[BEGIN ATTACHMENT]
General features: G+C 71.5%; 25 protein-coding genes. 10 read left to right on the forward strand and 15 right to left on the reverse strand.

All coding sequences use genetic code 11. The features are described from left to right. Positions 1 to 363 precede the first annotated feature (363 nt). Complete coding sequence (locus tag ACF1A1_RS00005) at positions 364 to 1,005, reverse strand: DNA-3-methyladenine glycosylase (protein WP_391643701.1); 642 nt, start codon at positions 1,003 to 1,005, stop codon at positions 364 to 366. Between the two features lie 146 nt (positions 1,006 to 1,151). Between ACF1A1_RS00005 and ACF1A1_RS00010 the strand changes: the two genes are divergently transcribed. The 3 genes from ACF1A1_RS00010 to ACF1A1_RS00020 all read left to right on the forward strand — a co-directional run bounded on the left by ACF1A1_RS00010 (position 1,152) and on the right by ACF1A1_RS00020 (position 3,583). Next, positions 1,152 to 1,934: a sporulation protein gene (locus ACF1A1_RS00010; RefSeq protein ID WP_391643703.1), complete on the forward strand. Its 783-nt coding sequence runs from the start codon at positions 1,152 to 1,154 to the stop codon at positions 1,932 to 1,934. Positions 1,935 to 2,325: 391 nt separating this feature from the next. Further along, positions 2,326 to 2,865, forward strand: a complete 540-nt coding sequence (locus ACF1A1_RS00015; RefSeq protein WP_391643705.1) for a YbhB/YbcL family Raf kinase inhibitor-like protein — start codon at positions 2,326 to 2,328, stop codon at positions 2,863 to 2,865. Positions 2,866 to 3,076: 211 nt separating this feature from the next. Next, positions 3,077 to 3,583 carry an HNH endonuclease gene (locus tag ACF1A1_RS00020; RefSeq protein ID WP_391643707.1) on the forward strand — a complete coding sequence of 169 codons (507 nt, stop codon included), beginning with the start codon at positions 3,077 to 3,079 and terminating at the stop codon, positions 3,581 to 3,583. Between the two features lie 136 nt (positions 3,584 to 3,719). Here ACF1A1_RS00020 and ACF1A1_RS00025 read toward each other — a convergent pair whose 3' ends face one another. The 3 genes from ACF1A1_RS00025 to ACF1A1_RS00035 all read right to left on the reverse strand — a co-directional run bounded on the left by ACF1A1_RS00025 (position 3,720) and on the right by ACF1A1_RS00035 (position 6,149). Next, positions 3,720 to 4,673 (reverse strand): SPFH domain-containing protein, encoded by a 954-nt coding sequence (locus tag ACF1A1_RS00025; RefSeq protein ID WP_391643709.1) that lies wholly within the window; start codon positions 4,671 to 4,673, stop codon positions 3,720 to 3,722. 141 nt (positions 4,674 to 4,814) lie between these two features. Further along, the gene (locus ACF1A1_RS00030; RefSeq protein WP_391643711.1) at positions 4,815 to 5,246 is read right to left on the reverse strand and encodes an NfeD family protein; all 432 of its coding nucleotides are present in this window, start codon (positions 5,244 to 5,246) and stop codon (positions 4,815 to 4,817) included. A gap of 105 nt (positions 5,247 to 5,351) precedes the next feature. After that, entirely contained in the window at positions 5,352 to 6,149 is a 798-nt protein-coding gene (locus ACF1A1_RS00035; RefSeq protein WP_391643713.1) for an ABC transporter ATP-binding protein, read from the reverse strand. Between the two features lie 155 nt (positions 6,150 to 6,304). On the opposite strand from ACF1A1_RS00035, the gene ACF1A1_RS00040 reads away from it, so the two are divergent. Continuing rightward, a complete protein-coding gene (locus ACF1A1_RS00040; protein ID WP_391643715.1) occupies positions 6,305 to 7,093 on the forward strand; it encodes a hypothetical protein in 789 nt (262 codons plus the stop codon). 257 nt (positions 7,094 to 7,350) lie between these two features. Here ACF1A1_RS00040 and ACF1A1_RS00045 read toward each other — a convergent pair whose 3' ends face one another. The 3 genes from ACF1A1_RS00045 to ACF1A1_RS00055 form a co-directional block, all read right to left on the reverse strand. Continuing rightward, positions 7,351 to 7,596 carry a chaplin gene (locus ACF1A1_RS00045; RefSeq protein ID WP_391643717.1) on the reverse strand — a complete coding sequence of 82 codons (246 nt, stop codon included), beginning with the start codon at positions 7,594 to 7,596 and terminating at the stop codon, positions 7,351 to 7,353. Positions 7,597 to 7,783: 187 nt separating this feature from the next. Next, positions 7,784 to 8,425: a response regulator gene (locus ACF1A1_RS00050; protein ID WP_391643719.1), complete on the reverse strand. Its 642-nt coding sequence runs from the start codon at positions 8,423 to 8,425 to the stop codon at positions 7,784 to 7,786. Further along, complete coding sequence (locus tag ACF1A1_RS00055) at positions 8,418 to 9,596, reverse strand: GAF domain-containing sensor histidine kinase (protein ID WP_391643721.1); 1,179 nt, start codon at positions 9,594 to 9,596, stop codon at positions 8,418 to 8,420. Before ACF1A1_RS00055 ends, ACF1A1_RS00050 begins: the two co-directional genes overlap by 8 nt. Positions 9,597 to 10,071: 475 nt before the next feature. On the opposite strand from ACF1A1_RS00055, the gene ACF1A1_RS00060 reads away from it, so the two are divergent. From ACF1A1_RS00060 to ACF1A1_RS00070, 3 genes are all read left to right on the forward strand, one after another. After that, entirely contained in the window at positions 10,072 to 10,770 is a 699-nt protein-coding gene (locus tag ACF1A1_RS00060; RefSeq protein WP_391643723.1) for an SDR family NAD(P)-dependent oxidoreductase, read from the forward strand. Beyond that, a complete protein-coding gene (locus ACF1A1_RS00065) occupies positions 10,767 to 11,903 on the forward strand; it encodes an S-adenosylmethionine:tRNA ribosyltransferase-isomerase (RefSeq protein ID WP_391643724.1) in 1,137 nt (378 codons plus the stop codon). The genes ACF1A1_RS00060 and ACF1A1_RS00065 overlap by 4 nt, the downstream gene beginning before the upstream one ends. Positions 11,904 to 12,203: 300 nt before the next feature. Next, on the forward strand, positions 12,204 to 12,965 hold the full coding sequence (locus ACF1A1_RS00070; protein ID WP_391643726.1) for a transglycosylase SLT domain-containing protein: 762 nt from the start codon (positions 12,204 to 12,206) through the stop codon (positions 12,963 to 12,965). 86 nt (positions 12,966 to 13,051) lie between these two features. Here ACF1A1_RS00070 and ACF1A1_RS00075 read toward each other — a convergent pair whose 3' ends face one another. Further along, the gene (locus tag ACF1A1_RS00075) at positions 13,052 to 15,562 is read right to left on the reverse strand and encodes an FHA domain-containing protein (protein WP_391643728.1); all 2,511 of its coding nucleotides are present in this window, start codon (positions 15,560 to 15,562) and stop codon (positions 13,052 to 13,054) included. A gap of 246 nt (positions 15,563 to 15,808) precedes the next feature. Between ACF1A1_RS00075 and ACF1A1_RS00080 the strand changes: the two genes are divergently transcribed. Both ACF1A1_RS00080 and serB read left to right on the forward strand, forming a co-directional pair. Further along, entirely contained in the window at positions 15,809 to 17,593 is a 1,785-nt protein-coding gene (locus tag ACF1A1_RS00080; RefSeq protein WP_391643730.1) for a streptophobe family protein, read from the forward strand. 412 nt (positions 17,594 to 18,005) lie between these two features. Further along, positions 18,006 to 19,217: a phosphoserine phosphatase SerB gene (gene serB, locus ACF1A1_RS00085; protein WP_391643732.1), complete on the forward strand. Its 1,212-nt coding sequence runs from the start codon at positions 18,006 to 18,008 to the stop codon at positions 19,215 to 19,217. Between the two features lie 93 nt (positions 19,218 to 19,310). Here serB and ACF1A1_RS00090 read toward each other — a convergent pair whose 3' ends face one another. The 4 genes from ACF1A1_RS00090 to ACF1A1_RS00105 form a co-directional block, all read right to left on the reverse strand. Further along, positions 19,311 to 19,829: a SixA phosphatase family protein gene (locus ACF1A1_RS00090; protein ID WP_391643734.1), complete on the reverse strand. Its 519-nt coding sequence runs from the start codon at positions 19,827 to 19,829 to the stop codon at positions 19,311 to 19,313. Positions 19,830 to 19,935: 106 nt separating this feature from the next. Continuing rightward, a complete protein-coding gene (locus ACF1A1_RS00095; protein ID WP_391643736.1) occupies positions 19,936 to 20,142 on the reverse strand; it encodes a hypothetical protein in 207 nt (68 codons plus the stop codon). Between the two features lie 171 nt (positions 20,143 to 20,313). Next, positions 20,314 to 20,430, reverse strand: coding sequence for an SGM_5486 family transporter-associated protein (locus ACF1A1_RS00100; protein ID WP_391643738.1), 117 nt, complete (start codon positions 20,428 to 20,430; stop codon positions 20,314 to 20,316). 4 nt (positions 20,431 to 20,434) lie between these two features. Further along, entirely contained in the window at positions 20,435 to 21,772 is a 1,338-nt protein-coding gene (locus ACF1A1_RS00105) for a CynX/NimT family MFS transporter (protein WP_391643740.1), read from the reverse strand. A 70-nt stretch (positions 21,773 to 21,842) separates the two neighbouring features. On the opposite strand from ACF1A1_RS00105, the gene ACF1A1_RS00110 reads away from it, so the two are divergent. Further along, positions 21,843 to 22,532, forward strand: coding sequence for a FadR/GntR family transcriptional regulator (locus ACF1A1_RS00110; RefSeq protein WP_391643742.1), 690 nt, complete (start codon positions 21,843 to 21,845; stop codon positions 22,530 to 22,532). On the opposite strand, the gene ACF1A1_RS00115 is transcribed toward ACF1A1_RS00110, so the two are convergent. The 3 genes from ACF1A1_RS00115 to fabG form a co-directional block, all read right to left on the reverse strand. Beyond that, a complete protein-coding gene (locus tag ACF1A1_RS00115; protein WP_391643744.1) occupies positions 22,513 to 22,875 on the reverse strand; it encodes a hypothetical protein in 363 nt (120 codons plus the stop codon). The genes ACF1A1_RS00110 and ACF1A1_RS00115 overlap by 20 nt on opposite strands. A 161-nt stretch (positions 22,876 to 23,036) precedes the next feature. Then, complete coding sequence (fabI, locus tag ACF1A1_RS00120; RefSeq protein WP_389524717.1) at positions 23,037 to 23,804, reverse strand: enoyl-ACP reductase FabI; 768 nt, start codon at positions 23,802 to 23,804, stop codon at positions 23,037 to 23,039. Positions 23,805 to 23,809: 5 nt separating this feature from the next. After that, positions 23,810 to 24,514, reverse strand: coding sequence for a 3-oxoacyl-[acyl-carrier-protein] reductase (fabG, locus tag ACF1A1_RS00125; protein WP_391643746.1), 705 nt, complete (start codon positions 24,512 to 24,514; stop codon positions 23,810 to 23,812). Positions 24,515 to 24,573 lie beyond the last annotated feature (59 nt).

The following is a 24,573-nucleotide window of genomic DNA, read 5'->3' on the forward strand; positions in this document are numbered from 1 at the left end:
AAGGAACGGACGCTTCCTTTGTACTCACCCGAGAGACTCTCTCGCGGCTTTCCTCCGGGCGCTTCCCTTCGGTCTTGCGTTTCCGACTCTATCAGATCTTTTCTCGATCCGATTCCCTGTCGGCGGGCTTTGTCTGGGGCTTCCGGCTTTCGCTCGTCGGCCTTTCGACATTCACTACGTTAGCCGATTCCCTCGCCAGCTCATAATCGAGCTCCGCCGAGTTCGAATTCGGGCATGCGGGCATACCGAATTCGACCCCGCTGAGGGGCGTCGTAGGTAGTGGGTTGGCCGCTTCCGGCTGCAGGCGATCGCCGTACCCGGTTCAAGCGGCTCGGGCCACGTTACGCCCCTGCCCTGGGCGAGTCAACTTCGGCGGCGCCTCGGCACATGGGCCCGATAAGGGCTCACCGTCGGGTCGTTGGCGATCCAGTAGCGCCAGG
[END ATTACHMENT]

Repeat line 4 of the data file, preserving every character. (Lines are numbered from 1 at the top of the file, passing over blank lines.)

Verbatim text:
AAGGAACGGACGCTTCCTTTGTACTCACCCGAGAGACTCTCTCGCGGCTTTCCTCCGGGCGCTTCCCTTCGGTCTTGCGTTTCCGACTCTATCAGATCTTTTCTCGATCCGATTCCCTGTCGGCGGGCTTTGTCTGGGGCTTCCGGCTTTCGCTCGTCGGCCTTTCGACATTCACTACGTTAGCCGATTCCCTCGCCAGCTCATAATCGAGCTCCGCCGAGTTCGAATTCGGGCATGCGGGCATACCGAATTCGACCCCGCTGAGGGGCGTCGTAGGTAGTGGGTTGGCCGCTTCCGGCTGCAGGCGATCGCCGTACCCGGTTCAAGCGGCTCGGGCCACGTTACGCCCCTGCCCTGGGCGAGTCAACTTCGGCGGCGCCTCGGCACATGGGCCCGATAAGGGCTCACCGTCGGGTCGTTGGCGATCCAGTAGCGCCAGG